The wax-up was duplicated in stone for the fabrication of three clear vacuform templates using 0.02-inch clear temporary splint sheet thermoforming material (Henry Schein, www.henryschein.com). Each template was trimmed up to two teeth distal to the last preparation on each side. The vacuform templates are used as a reduction guide, a provisional fabrication matrix, and a temporary occlusal guard.
At the first clinical treatment visit, the patient's tooth in need of a new full-coverage restoration (tooth No. 9) was prepared by removing the existing crown and creating an ideal preparation for the crown. A provisional crown was constructed and cemented with TempBond® NE (Kerr Corporation). At the second clinical visit, teeth Nos. 5 through 8 and 10 through 12 were prepared for veneers, with the provisional crown on No. 9 left in place as a guide. Following the completion of veneer preparations on the surrounding teeth, the provisional crown No. 9 was removed and measured (prior to removing the temporary cement) with an Iwanson type spring caliper to ensure adequate reduction. One of the vacuform matrices created from the wax-up was used with a periodontal probe inserted into holes made in the stent to measure for adequate reduction of the veneers.9 An occlusal mirror can also be used for evaluation (Figure 3, Figure 4, Figure 5, Figure 6 and Figure 7).
All preparations were then finalized, and a final impression was made following the placement of retraction cord (Ultrapak® No. 00, Ultradent Products, Inc., www.ultradent.com). A vinyl polysiloxane impression material was used for the final impression: a light-bodied material (Imprint™ 2, 3M ESPE, www.3MESPE.com) was applied intraorally, and a putty material (Express™, 3M ESPE) was placed in the tray.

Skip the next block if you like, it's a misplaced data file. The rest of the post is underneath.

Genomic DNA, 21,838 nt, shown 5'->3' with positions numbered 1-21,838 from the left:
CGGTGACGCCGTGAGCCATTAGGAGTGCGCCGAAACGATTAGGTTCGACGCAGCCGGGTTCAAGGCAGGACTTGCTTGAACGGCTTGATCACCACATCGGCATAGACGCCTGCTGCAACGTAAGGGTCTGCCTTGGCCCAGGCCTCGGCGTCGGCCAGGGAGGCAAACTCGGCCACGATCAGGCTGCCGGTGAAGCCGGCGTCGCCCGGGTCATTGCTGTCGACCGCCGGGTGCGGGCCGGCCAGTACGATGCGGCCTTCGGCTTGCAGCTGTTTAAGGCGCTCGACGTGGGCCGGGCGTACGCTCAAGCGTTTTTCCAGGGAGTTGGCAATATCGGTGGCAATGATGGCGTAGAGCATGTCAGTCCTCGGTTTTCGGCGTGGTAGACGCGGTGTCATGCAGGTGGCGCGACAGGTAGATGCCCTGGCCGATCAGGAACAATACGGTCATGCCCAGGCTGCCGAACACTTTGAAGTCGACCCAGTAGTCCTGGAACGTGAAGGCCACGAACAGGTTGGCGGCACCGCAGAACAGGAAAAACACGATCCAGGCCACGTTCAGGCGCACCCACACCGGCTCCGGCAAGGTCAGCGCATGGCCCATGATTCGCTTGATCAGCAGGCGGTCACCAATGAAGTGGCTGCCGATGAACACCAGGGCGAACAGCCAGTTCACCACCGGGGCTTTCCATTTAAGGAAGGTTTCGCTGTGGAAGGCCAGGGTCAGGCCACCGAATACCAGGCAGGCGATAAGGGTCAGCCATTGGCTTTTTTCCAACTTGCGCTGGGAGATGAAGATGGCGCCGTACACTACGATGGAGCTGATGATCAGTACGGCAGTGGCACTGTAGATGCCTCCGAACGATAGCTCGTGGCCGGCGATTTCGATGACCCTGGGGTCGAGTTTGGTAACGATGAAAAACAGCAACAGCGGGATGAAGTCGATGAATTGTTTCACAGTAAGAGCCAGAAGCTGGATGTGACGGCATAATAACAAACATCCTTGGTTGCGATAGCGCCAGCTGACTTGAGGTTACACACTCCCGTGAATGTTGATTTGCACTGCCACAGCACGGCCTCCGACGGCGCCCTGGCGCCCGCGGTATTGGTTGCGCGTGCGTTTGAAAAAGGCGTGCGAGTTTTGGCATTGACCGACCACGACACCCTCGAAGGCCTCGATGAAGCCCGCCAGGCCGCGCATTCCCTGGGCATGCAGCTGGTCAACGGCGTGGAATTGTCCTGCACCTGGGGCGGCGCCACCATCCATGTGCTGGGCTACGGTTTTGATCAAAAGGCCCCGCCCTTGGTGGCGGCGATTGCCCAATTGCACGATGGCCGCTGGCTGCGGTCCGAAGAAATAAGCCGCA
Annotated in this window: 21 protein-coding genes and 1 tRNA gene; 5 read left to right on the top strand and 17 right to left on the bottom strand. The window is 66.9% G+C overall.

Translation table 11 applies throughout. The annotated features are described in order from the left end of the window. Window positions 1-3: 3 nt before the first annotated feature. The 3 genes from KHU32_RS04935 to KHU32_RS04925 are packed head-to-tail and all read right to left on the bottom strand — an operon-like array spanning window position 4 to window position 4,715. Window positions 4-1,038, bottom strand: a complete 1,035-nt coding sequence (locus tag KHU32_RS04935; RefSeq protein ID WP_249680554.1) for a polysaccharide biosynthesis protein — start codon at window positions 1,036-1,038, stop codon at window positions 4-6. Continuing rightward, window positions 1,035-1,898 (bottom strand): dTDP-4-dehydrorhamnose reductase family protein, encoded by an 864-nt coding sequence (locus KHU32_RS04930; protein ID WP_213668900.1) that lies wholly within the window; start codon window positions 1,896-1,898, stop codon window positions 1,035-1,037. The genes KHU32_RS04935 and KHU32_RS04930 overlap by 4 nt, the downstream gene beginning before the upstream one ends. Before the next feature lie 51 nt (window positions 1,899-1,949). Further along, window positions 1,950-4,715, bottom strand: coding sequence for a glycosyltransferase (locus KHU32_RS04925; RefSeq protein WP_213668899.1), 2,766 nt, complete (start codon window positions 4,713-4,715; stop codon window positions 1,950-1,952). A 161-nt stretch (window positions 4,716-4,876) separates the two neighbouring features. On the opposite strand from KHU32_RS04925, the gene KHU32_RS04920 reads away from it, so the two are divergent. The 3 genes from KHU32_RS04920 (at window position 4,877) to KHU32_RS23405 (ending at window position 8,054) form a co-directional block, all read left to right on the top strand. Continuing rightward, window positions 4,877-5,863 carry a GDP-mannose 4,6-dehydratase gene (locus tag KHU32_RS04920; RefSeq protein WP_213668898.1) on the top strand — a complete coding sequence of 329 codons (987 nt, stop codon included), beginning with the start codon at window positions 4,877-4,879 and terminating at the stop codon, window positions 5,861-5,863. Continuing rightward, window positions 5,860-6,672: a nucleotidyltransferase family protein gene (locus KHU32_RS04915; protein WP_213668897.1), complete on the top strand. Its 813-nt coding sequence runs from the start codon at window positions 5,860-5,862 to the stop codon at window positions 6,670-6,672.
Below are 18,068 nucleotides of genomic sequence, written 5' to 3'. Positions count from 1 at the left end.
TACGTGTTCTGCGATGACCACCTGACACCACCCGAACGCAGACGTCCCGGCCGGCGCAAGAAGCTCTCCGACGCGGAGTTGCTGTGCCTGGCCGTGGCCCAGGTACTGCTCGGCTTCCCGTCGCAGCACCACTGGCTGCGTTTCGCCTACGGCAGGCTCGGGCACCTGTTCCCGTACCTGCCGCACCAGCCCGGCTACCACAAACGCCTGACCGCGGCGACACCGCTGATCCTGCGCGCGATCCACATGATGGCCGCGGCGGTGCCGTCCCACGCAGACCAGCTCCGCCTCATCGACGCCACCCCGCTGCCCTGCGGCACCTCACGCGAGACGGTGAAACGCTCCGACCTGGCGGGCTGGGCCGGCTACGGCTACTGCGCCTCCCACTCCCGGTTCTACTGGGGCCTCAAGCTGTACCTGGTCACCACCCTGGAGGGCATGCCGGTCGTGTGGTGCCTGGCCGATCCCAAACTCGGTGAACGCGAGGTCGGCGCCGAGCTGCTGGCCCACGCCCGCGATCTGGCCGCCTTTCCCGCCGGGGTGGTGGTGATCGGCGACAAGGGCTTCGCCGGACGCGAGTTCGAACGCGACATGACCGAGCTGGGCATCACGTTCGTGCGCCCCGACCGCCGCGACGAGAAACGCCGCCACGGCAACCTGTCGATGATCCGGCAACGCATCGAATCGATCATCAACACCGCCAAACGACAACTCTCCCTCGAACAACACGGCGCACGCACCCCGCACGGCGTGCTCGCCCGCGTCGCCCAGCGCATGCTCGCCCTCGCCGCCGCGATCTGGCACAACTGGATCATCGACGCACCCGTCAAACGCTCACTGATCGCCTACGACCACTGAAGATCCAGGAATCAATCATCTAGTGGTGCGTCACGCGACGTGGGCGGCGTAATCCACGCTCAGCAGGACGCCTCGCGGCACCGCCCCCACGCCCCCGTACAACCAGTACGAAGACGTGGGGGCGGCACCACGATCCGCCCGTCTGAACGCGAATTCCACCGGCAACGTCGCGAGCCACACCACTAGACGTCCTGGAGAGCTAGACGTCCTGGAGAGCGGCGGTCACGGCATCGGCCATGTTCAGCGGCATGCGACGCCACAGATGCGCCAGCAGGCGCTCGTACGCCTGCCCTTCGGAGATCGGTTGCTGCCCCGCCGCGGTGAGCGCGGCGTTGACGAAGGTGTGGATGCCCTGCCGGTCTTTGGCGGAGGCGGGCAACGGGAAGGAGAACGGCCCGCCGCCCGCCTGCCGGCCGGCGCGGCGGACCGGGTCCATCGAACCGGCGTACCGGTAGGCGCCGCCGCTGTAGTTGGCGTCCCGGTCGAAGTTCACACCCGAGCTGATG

After the impression, the provisional crown was inserted and its labial and incisal surfaces were reduced similar to a veneer preparation, keeping the lingual form intact. The second vacuform shell was tried over the modified provisional crown to ensure the space was adequate for the restorative material (Figure 8). This vacuform shell was then trimmed approximately 1 mm to 2 mm short of the margins. This allowed for hand-sculpting the composite at the margins, which ensured adequate coverage without excess of material at the gingiva.
All veneer preparations received a dot of etchant, followed by Gluma® (Heraeus Kulzer, www.heraeus-dental-us.com) desensitizer for desensitization and preparation cleaning (Figure 10 and Figure 11). A dot of adhesive (OptiBond®, Kerr Corporation) was placed and cured on the most posterior veneer preparations for teeth Nos. 5 and 12. (It is the authors' experiences that the most posterior veneer provisional restorations tend to have an increased risk of separating from the teeth during the laboratory phase.) A thin coat of lubricant (Masque™, Harry J. Bosworth Co., www.bosworth.com) was brushed over all the preparations, particularly on any composite fillings remaining on the teeth, to ensure ease of removal of the provisional (Figure 12).
With the operatory light off, the hybrid composite resin was placed inside the vacuform shell. The composite was carefully expressed toward the labial and incisal internal areas of the shell where the provisional material was desired. Care was taken to place enough material to cover these surfaces, although not in excess to extend onto the tissue (Figure 13, Figure 14 and Figure 15).